If you're just tuning in, click here to read the previous posts in the series.
Often, when we first "become a Christian" there are dramatic changes that we are willing to make (and can sometimes - praise God! - make quite easily) in response to our new-found freedom from sin and love for Jesus: leaving a relationship, giving up an addiction, dropping an ugly habit, etc. For me, my faith has been built up in stages and I don't have a day that I can say I converted. I grew up in the church and first professed faith when I was five, but it wasn't until about eight years ago that the Truth of the gospel really started coming alive for me - freeing me to admit I'm a sinner for real, deep down to the core, and freeing me to start letting go of patterns and habits that I had, until then, held so dear. Scales fall from our eyes, but it can take some time for things to come into focus. God has each of us on the journey marked out for us.
But one thing is consistent for all of us, wherever we are in that journey, when we find ourselves seeking refuge in something other than God - shopping, food, computer time, drugs, alcohol, people, a specific person, a body image, etc. - WE ARE LOOKING FOR LOVE IN ALL THE WRONG PLACES.
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When I was a young gal, I was boy crazy. I was not really even looking for relationship, though I was very happy to have one! I simply want to be desired. This led to all kinds of problems for me and my heart - and for those whose hearts I broke or at the very least bruised. I wanted to be affirmed, told I was beautiful, desirable, smart, and so on. It was definitely all about ME. I wanted to be someone's whole world.
That was not my place in anyone's life. It never could be. And what I was looking for, no poor, unsuspecting boy could ever provide for me. God bless 'em.
Honestly, I still want to be desired, told I'm beautiful, smart, fun to be with, etc. Who doesn't, right?! But once we encounter Jesus, know our Creator, and lay our life in His hands, we've got somewhere to go with it when it begins to consume us - when my husband, friends, family, etc. are not filling the void I'm demanding they fill for me ... that one I mentioned above is not theirs to fill.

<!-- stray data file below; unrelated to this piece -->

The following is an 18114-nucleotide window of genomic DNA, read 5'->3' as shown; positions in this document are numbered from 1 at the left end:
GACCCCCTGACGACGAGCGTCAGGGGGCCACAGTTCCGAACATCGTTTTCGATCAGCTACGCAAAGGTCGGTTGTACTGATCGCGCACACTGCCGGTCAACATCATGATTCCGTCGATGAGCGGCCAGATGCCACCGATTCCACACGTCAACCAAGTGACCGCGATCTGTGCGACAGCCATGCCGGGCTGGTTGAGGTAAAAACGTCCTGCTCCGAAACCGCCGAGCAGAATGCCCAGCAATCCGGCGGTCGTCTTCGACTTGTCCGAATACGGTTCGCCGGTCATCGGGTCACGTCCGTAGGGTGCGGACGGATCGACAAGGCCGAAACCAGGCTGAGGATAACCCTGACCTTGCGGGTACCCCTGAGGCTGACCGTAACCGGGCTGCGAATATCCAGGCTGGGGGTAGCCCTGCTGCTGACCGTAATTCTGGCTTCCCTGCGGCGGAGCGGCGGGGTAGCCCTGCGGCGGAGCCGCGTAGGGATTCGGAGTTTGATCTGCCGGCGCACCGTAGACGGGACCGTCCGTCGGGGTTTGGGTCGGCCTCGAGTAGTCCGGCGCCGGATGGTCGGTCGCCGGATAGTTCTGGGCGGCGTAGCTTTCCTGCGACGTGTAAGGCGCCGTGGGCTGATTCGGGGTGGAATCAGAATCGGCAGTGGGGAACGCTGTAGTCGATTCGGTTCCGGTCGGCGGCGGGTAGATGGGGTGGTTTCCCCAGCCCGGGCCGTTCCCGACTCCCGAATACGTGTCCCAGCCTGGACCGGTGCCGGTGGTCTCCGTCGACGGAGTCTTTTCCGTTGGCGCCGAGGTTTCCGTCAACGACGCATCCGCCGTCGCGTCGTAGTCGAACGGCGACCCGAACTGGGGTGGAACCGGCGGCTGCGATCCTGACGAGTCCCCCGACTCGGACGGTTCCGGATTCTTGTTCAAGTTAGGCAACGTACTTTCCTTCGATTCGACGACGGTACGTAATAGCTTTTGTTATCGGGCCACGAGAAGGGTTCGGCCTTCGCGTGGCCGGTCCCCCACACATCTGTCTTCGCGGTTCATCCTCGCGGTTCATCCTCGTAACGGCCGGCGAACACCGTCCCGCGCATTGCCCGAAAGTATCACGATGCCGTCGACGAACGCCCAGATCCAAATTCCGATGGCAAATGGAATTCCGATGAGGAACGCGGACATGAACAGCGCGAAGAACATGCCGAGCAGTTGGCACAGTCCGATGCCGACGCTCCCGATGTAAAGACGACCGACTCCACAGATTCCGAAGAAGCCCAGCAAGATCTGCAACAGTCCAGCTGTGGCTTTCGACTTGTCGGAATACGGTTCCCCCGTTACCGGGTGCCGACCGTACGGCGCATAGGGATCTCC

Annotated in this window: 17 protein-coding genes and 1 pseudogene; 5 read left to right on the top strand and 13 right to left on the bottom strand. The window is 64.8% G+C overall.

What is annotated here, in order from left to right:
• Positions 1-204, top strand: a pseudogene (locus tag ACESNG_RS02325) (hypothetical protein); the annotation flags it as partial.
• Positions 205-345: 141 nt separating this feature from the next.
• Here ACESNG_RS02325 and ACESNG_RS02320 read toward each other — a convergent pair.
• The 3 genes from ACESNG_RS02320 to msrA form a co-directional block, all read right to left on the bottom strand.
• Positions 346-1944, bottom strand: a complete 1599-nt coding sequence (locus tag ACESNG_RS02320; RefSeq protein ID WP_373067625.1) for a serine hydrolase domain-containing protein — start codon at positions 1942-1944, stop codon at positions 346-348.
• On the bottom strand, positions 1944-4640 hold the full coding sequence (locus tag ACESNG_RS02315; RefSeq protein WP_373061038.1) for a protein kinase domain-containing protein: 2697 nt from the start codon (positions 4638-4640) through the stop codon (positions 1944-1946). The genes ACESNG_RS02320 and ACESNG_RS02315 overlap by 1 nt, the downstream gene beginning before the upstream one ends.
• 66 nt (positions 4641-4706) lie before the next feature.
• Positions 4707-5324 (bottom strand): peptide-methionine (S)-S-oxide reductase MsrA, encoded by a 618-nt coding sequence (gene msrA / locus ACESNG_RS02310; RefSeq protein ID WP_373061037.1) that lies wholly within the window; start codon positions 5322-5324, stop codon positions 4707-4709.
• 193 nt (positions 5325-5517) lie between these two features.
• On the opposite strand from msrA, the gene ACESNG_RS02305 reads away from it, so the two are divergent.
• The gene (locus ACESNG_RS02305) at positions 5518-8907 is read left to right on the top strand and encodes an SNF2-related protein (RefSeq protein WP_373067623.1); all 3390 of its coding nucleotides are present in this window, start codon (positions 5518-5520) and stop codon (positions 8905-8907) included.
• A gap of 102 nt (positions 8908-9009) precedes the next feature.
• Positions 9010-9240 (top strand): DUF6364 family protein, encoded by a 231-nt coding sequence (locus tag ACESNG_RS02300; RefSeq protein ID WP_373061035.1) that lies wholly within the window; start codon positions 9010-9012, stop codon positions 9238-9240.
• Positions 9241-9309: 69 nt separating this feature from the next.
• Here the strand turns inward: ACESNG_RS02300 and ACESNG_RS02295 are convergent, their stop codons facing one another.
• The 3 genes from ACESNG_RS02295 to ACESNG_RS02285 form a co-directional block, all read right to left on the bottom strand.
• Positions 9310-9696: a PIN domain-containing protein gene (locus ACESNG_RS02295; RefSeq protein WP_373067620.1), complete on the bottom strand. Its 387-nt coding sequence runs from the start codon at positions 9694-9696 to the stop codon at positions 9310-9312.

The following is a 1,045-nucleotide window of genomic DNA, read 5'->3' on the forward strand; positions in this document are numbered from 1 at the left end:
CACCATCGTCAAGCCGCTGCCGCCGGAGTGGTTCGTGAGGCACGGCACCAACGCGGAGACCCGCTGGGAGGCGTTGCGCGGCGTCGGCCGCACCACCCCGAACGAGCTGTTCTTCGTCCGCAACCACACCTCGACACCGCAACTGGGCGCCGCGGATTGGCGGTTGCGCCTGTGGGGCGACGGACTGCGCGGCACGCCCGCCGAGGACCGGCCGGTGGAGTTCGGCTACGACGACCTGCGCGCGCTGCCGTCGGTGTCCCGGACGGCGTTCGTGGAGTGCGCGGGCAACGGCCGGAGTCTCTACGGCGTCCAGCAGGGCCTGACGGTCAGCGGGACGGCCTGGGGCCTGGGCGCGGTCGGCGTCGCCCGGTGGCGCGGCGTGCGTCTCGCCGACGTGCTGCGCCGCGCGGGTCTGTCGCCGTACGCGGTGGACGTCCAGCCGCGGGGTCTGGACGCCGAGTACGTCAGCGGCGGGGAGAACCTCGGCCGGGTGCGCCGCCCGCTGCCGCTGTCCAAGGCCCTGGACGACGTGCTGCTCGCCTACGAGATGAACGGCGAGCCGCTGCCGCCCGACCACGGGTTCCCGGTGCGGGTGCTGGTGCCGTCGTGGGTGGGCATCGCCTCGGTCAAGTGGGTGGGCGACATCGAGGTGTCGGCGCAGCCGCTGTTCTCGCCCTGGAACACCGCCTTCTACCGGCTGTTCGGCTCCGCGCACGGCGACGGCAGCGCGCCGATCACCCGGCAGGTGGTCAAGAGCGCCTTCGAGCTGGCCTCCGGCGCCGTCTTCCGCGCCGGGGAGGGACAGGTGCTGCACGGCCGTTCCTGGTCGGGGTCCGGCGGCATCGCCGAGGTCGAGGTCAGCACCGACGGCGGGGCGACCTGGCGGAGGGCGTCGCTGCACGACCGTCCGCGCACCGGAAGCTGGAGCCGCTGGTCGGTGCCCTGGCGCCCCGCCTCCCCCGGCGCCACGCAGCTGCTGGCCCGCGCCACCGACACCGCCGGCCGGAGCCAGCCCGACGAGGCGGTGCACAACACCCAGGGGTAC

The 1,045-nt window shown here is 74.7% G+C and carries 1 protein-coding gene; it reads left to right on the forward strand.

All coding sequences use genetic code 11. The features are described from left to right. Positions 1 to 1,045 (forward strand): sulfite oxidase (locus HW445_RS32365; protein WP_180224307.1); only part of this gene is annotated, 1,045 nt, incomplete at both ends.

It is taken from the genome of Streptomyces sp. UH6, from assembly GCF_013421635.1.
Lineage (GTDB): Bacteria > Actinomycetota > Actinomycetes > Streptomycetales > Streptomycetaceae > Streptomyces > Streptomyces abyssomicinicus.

Because I belong to Jesus, I can turn around. You can turn around. Confess to God who is slow to anger and abounding in love that you're sorry. He forgives sins, even those of people who should "know better." I can even go so far as to confess to the person I've offended (whether they know I've been offending them or not) because the Good News frees us, securing us by the anchor of God's love as a member of His family, purchased by the precious blood of Jesus. Just a short time meditating on that reality can make our hearts sing.
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Friends, it is the Gospel* that frees us to look in the face any sin in our hearts, and the Holy Spirit who helps us to stare it down, weakening its power in our lives, taking us to new levels of joy and freedom in Christ - "becoming more ourselves than ever." There are "big sins" we can think of that require a major external behavioral change: an impure relationship, an addiction to a substance, etc. Some of these are addressed when we first come to faith, leading to rapid and dramatic changes in our lives. But, more challenging as we walk with Christ, are the sins of the heart that tend to be more subtle and God opens our eyes to them little by little: greed, worry, discontent, impatience, anger, fear, doubt, judging others, envy, unforgiveness, pride, etc.
And you better believe that that's what we'll be getting into this month!
Because Christ has died, Christ is risen, and Christ will come again we can move forward boldly, look into the tangled mess of sin in our hearts, and declare that it has no place there because we are children of the King!
*The Gospel is simply this: Man didn't deserve it, but God loved us so much that He sent His son to die in our place, taking the punishment we deserved, so that we could again be in relationship with Him and spend eternity with Him. We're set free from bondage, a desperate situation, by a God of mercy who was pleased to glorified to rescue us. Amazing grace, how sweet the sound, that saved a wretch like me, is how John Newton put it.